Routing Bits, Jigs and Accessories
Essentially, a hand-held motor with a bit holder at one end, the router you brought home from the tool dealer on its own is of little use until you add the various accoutrements that unlock the true potential of this tool. With the addition of a modest collection of carefully chosen bits you can create a wide range of trim and edge profiles, combining various sections of the different profiles for the final result. Add some joinery bits and jigs to turn it into a joint making machine. Remember, until a sharp edge meets wood the router is nothing more than a fancy paperweight and when the cutting starts, controlling the router accurately and safely becomes the order of the day. Consider adding one of the many accessories that make controlling the router both safer to use and easier to control.
A Basic Bit Collection
The first time you take a look at the price of a quality router bit you might feel your heart skip a beat. Router bits can vary considerably in price from one manufacturer to another and so can the quality. One day I was at the local tool dealer and they had a 20-piece set on a clearance special. Already an inexpensive line, at 50% off the temptation was too strong to resist. Before the manager would ring it up, he questioned my choice knowing that I almost always buy from their other router bit line and pointed out that these bits would most likely be a disappointment. I appreciated his honesty and pointed out that they would be ideal for outdoor projects like fences or, more importantly, as a set of bits to offer on loan when someone came asking. Building a decent collection of quality bits costs money and takes time, but starting off with a basic collection of a few high quality bits can get you off to a good start.
Do the Twist
If I could only have one router bit to use in cutting joinery on the router it would be a 3/8″ carbide spiral. This is one of the more expensive bits in your collection but also one of the most useful. With the addition of a jig, this bit can be used to cut mortises and with a guide, this bit will cut grooves and dados in plywood or solid wood. Used on a router table with a split fence, it can joint a rough edge and used in last issue’s Shopjig project, it can quickly surface the tricky surface on an end grain cutting board. If you are using the bit to surface and joint stock then I recommend the 3/8″ version. If you will primarily be using it to cut joinery and predominantly work with ¾” stock, then I would recommend the 5/16″ cutter for more appropriate tenon sizing. Both bits are available at Lee Valley (#86J02.06 & #86J02.09).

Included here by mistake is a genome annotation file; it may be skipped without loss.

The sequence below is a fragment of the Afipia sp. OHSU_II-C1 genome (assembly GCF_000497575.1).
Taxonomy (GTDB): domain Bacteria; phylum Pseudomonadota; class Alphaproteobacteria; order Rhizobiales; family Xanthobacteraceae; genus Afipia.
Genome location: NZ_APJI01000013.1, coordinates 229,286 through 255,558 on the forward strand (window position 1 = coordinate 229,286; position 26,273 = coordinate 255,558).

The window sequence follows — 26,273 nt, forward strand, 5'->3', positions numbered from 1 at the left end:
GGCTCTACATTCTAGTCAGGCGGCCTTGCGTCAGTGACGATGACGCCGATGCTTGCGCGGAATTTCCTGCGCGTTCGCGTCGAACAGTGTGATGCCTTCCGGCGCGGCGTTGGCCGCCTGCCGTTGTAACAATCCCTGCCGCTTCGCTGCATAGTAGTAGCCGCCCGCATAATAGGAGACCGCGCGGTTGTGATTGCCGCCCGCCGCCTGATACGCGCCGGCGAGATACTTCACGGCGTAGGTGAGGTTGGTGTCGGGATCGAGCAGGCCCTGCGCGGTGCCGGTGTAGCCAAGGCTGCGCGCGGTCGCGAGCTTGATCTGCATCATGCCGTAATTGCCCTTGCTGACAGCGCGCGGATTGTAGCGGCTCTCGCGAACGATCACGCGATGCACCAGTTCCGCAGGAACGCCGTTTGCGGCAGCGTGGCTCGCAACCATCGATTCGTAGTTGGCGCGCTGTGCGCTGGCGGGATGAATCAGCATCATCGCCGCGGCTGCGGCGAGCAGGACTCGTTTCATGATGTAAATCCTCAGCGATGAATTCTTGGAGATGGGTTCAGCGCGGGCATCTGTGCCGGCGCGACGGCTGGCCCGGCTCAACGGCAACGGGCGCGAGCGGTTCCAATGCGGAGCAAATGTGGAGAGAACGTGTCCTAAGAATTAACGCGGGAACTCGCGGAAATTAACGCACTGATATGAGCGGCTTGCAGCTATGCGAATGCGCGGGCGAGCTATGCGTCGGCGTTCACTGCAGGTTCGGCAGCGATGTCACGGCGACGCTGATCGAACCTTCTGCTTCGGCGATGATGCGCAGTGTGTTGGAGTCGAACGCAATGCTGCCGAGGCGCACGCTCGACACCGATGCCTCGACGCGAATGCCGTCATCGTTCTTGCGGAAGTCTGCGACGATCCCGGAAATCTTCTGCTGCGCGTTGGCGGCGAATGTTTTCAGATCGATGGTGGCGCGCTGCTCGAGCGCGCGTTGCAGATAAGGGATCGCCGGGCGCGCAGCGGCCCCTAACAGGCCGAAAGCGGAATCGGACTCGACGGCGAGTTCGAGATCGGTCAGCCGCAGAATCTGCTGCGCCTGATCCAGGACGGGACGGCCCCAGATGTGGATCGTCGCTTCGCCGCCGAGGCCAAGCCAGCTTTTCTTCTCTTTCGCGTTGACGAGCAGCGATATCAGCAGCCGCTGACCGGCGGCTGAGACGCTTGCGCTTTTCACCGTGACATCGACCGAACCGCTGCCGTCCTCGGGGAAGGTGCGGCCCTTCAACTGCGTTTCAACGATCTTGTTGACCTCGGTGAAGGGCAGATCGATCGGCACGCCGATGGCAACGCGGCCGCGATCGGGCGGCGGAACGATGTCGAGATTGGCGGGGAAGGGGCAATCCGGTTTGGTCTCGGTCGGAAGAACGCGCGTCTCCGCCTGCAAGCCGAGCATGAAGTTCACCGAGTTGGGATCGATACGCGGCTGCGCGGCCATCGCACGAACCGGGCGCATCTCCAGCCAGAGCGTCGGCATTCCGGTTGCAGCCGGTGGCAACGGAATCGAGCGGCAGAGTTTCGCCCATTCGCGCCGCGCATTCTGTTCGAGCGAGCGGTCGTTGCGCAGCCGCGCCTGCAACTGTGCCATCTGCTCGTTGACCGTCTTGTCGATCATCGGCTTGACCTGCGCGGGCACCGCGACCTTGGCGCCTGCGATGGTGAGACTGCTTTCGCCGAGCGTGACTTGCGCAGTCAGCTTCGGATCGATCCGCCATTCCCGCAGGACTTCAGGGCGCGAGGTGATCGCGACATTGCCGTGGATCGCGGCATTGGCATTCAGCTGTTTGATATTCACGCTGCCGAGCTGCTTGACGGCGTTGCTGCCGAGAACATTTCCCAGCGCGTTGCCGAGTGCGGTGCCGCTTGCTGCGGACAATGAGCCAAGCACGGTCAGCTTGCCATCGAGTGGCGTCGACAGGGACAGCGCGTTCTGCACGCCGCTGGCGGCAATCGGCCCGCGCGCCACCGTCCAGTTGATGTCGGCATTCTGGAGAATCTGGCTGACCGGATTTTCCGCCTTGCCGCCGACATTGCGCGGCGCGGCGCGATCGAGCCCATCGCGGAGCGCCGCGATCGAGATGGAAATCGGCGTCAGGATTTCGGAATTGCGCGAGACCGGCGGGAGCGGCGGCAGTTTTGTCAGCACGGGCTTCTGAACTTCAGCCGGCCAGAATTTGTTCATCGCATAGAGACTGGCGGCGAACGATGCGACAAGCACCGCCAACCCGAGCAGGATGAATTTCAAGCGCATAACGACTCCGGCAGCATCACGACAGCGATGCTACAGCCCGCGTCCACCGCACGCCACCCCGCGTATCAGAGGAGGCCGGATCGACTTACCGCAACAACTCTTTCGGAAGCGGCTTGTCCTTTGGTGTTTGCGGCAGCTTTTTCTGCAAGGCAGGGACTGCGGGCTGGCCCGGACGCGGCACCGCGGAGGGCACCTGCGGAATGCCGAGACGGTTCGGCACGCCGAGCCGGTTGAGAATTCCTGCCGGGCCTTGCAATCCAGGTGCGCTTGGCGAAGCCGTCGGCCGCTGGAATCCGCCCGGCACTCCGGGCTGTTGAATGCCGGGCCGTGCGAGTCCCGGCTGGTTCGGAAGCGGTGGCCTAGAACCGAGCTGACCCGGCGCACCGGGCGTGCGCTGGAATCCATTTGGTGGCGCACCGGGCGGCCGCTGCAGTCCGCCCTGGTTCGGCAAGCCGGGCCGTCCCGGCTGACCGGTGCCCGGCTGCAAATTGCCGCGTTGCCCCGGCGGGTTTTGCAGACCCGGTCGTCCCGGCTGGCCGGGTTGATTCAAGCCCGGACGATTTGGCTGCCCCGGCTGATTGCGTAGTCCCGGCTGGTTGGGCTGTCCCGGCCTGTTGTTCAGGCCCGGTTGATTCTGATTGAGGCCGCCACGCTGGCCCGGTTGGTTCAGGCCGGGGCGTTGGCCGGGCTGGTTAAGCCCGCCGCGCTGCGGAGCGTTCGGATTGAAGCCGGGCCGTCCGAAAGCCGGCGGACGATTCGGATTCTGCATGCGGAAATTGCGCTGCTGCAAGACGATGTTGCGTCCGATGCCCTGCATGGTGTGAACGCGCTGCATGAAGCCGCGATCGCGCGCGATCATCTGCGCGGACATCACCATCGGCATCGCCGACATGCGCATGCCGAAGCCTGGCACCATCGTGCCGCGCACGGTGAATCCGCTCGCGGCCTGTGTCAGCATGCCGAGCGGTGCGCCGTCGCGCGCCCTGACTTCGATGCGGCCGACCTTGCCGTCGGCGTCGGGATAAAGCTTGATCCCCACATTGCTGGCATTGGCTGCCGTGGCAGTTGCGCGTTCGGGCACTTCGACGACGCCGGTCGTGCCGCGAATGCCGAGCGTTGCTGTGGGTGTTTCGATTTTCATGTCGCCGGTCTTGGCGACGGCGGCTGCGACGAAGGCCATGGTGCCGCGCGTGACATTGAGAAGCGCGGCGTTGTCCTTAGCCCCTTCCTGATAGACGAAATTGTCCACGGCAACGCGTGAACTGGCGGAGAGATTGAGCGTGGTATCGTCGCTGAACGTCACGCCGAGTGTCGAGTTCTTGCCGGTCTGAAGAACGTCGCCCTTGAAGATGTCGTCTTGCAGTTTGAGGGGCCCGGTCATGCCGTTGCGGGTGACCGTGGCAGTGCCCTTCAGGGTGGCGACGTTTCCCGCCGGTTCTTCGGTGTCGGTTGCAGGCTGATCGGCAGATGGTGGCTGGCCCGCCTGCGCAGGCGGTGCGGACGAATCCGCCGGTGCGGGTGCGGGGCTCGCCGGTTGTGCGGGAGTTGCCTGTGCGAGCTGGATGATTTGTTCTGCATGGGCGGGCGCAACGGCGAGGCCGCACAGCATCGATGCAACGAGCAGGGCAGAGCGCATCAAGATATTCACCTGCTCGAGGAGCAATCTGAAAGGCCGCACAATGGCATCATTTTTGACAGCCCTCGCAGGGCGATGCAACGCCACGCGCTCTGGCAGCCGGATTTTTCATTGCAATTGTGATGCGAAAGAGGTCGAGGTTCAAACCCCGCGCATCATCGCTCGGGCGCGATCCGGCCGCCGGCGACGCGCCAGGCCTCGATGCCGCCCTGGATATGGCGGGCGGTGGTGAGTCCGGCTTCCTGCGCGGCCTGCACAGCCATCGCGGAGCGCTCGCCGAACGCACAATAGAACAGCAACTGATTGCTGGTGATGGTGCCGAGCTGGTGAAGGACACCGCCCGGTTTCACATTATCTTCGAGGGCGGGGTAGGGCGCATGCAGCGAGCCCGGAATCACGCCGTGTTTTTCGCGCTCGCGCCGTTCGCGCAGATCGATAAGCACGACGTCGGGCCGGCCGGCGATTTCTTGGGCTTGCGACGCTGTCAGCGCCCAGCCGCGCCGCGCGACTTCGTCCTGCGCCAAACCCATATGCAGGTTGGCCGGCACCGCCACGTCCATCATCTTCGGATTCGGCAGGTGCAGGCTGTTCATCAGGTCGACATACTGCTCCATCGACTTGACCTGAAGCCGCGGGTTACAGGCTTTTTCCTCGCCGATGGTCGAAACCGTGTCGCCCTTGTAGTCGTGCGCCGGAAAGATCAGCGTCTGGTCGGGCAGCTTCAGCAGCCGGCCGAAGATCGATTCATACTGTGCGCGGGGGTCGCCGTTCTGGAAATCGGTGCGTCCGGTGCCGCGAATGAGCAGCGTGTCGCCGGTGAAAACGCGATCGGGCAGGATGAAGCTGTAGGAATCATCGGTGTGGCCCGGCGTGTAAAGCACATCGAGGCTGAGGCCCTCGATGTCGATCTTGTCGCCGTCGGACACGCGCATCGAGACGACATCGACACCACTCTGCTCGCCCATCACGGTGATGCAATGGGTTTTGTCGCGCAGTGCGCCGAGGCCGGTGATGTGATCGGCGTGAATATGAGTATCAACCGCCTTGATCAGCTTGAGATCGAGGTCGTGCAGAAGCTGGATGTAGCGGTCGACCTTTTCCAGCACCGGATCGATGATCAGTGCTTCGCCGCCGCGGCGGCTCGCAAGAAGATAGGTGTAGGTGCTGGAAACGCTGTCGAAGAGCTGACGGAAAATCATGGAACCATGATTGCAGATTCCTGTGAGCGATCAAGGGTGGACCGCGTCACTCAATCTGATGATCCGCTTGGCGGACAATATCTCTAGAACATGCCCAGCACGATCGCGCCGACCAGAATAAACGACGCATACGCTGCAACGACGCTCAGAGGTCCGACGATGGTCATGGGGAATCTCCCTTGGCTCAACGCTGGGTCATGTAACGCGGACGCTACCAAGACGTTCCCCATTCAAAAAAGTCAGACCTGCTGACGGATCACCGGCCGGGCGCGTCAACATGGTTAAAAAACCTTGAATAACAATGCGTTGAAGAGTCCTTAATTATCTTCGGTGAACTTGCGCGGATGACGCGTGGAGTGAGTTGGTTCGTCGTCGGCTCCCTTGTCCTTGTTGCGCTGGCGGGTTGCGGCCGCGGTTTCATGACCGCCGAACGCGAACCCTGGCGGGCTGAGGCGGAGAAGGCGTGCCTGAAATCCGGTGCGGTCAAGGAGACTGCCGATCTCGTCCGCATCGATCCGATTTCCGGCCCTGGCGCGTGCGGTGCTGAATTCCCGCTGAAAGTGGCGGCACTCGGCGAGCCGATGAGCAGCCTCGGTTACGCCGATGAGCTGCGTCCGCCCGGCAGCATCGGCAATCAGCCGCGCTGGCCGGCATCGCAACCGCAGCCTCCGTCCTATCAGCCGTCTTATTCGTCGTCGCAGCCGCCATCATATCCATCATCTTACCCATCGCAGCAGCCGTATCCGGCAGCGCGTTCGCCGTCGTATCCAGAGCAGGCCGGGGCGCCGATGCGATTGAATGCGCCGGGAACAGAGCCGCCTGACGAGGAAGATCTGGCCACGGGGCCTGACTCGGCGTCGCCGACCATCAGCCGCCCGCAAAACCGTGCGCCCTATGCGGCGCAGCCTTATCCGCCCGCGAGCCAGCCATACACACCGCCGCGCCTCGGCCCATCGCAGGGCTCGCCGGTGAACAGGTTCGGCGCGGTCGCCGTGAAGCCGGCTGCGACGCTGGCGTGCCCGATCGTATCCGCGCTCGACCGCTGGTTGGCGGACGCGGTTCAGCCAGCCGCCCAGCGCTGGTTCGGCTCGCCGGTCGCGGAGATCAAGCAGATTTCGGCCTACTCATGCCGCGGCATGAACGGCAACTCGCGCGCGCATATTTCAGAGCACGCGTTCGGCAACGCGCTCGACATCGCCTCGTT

This bit is the one edge treatment bit I reach for most often in my shop. A bearing guided version can be used in either a hand-held router or with one mounted in a table. A chamfer is an excellent way to soften or break an edge and the nature of the chamfer is often used as a design element. When light falls on an object, the various facets on the surface reflect it in different ways and while a curved surface allows the light to fade to shadow, a chamfered edge will create a definitive surface that will reflect the light in such a way as to help define the outline of a piece. I regularly use mine to rout a chamfer at the bottom edge of fences and jigs as well. Any dust created will then have a place to go without creating interference between the material and the fence. Another regular use for this bit is to chamfer the bottom edges of a leg. This reduces the exposed short grain at the edge, thus reducing the chance of any splintering if the piece is dragged across the floor.